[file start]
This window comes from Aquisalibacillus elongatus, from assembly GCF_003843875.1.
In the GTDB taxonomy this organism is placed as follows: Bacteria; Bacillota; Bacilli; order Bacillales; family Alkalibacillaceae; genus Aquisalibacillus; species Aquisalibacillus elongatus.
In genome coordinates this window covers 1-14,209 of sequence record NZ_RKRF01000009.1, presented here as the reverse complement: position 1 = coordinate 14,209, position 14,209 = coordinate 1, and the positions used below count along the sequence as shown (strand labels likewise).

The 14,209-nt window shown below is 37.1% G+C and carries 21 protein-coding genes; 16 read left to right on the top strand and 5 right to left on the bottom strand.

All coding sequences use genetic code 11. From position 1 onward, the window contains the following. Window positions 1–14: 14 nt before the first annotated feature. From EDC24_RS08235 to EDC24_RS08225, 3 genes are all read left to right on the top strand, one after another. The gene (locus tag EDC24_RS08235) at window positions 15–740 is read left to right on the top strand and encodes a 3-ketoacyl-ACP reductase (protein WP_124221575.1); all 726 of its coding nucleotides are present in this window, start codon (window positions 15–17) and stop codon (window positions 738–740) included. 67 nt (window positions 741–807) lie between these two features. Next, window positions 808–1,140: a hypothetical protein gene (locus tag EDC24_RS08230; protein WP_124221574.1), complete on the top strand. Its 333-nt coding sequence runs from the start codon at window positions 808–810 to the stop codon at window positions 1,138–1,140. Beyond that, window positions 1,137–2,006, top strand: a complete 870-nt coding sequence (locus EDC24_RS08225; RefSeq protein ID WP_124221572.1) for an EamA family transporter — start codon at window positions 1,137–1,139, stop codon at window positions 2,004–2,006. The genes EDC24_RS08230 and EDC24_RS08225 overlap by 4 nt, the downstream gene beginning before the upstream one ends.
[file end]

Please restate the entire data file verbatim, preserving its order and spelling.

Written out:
This window comes from Aquisalibacillus elongatus, from assembly GCF_003843875.1.
In the GTDB taxonomy this organism is placed as follows: Bacteria; Bacillota; Bacilli; order Bacillales; family Alkalibacillaceae; genus Aquisalibacillus; species Aquisalibacillus elongatus.
In genome coordinates this window covers 1-14,209 of sequence record NZ_RKRF01000009.1, presented here as the reverse complement: position 1 = coordinate 14,209, position 14,209 = coordinate 1, and the positions used below count along the sequence as shown (strand labels likewise).

The 14,209-nt window shown below is 37.1% G+C and carries 21 protein-coding genes; 16 read left to right on the top strand and 5 right to left on the bottom strand.

All coding sequences use genetic code 11. From position 1 onward, the window contains the following. Window positions 1–14: 14 nt before the first annotated feature. From EDC24_RS08235 to EDC24_RS08225, 3 genes are all read left to right on the top strand, one after another. The gene (locus tag EDC24_RS08235) at window positions 15–740 is read left to right on the top strand and encodes a 3-ketoacyl-ACP reductase (protein WP_124221575.1); all 726 of its coding nucleotides are present in this window, start codon (window positions 15–17) and stop codon (window positions 738–740) included. 67 nt (window positions 741–807) lie between these two features. Next, window positions 808–1,140: a hypothetical protein gene (locus tag EDC24_RS08230; protein WP_124221574.1), complete on the top strand. Its 333-nt coding sequence runs from the start codon at window positions 808–810 to the stop codon at window positions 1,138–1,140. Beyond that, window positions 1,137–2,006, top strand: a complete 870-nt coding sequence (locus EDC24_RS08225; RefSeq protein ID WP_124221572.1) for an EamA family transporter — start codon at window positions 1,137–1,139, stop codon at window positions 2,004–2,006. The genes EDC24_RS08230 and EDC24_RS08225 overlap by 4 nt, the downstream gene beginning before the upstream one ends.